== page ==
At what point in our lives do we start to become so aware of what other people think? Little kids don’t care. My daughter will break out into full song in the middle of the produce section and not give a second thought as to what the stranger buying avocados thinks about it. But somewhere along the line (probably middle school) we find ourselves doing, or not doing, something based on what somebody else will think about it. Possibly worse, we end up creating unnecessary amounts of mental stress over it as well. Marcus Aurelius says this is a waste of our time. And he’s right.
Don’t waste the rest of your time here worrying about other people – unless it affects the common good.
As we’ve talked about before, your time is an extremely limited resource. Of all the things you can spend your time on, concerning yourself with the thoughts of other people should not be at the top of your list. Especially when it comes to parenting.
Ask 50 parents the best way to do something and you’ll probably get 50 answers.
“Go ahead and use a pacifier.”
“Never use a pacifier!”
“Use a pacifier but only at nap time.”
“What about the nipple confusion?!” – As a complete aside, how great is the phrase “nipple confusion”?
Food, discipline, bed time routines, potty training – you name it and there are a wide array of opinions out there to be found. Both expert and otherwise. The best case scenario is you are actually trying to find them. More often than not, parenting opinions are not discovered, but rather thrust upon you in a lobby. Each can have their value at the appropriate time, but each can also drive you absolutely crazy. Either way, don’t waste time on it.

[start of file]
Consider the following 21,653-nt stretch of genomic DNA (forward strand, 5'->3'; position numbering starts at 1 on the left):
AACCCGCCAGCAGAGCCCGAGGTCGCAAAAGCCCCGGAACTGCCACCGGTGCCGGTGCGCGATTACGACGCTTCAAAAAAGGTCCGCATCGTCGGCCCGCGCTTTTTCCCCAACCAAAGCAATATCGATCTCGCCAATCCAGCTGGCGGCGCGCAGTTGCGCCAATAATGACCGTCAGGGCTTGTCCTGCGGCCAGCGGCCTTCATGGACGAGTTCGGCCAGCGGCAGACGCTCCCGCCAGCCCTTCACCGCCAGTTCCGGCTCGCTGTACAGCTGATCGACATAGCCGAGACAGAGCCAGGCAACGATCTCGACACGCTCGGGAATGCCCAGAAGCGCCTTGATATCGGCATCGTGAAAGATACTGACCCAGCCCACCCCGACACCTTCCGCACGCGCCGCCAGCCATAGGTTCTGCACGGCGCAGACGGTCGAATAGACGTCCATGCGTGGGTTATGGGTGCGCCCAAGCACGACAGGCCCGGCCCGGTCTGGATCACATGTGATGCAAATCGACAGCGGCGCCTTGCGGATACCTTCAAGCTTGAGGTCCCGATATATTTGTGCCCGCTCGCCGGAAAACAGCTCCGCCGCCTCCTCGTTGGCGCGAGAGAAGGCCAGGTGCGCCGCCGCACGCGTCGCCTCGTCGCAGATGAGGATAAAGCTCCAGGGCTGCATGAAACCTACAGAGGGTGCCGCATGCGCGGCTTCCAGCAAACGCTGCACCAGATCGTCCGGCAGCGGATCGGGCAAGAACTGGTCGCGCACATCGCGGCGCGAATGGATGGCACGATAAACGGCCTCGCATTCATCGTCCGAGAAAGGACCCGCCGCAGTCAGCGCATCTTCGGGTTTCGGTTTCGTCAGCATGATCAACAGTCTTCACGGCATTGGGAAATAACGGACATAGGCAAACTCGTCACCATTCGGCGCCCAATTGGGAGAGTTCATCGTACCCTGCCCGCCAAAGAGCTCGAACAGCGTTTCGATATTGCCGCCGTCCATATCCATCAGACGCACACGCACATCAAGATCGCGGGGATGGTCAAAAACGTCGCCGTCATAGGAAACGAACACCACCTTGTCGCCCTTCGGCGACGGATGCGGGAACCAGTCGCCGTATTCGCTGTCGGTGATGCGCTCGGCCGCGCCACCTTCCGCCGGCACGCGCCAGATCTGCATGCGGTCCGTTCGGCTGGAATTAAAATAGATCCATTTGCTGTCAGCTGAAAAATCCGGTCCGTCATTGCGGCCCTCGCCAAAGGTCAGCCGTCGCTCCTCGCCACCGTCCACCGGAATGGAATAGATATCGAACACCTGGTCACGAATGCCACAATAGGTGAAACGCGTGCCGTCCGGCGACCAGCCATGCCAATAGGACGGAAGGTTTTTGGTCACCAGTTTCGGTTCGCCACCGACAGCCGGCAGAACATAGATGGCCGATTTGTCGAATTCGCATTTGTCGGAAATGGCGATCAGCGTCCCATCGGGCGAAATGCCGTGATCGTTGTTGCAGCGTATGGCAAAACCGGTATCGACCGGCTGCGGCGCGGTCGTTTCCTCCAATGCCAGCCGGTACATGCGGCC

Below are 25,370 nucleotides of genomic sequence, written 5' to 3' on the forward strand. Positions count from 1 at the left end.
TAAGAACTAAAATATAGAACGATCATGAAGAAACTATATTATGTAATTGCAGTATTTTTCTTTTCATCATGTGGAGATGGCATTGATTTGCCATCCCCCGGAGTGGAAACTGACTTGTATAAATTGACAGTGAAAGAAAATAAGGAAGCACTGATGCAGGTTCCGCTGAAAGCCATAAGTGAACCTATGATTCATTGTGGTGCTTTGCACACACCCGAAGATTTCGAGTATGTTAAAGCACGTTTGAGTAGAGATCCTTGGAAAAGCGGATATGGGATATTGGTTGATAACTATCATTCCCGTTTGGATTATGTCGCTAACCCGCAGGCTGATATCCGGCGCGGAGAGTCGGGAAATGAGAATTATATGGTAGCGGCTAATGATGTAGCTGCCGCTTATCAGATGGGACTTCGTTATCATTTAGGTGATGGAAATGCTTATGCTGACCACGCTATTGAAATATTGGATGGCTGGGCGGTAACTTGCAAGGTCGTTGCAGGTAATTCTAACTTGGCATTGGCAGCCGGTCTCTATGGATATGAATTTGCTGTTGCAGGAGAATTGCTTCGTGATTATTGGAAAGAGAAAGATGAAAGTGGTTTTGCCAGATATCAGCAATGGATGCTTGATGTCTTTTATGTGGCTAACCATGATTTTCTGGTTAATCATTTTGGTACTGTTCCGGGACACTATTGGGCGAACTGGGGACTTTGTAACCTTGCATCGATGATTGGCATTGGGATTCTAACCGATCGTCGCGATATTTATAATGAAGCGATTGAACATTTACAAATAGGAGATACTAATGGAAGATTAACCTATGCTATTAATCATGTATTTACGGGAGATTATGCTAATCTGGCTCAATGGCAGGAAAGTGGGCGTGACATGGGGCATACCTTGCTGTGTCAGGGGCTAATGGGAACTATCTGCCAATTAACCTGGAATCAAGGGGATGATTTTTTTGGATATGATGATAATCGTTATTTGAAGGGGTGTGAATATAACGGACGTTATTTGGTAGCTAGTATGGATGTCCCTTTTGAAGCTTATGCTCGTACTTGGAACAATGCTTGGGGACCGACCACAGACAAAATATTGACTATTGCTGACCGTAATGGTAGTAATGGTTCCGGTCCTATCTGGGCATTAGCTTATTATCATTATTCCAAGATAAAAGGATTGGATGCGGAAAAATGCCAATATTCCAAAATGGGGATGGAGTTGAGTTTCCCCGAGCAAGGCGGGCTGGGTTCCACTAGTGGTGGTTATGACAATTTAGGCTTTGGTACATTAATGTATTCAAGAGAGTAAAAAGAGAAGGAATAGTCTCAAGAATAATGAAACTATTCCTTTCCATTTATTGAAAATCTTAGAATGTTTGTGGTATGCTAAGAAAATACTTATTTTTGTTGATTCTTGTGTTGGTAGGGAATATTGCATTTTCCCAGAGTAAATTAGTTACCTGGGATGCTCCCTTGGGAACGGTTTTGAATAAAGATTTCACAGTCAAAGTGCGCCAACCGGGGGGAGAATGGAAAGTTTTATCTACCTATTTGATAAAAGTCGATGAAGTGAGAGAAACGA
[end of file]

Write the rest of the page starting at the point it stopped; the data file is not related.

Find a trusted advisor. Find a source of truth. Maybe that is your own parents, maybe that’s your pediatrician, maybe it’s some really cool guy who writes online about being Dad. Ultimately, you need to create filter for outside opinions, and do what you know is right. Let the rest of the noise fall on deaf ears. If you don’t have the same parenting philosophy as your in-laws (shocking, but believe it or not it could happen), don’t spend a second of your time thinking about what they think about how you parent. If you find yourself wondering how you measure up to the parent ahead of you in the pick-up line at school, realize what you’re doing and change your train of thought.
Remember too, that there is a flip side to that coin. If you see a parent doing something you wouldn’t do, so what? Don’t worry about them, and certainly don’t offer your own unsolicited advice. What could you have done for your own children while you were going out of your way to dispense your self-perceived parental wisdom?
While we shouldn’t be constantly concerned with what a social media influencer thinks about parenting, we can’t ignore the caveat that Marcus gives – “unless it affects the common good.” So, should you butt into a situation a parent is having with their kid? No. But if that situation impacts the safety or wellbeing of others, then not only should you, but the case could be made that you have an obligation to.
I know it is a tricky time right now to talk about the common good, but it matters. The heath, safety, and prosperity of the whole matters more than inconveniencing the individual. Doing what’s right as a parent, not just for your kids, but for the whole of society is important. What is good for the whole is good for the individual. So before you spend any time or effort worrying about other people, ask yourself – is what they are saying or what they are doing having a real impact on the common good? If no, then get on with your day and pay them no mind. If yes, you still shouldn’t worry, but act. Remember, Stoics aren’t just thinkers, they are doers.
Today’s takeaway: Don’t worry until you have something to worry about.